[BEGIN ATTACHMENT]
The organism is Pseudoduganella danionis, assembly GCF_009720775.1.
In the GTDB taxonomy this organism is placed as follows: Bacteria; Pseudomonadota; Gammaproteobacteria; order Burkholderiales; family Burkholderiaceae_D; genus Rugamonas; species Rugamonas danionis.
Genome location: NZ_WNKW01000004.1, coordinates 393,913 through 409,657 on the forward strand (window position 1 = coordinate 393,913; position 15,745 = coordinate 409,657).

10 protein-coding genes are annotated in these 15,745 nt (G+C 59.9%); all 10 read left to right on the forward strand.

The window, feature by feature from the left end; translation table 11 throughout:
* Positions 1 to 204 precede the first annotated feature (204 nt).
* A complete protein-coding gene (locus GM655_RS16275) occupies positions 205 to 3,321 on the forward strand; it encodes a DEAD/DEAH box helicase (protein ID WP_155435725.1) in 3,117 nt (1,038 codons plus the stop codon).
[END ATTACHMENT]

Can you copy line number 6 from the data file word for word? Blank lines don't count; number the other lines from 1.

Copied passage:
* Positions 1 to 204 precede the first annotated feature (204 nt).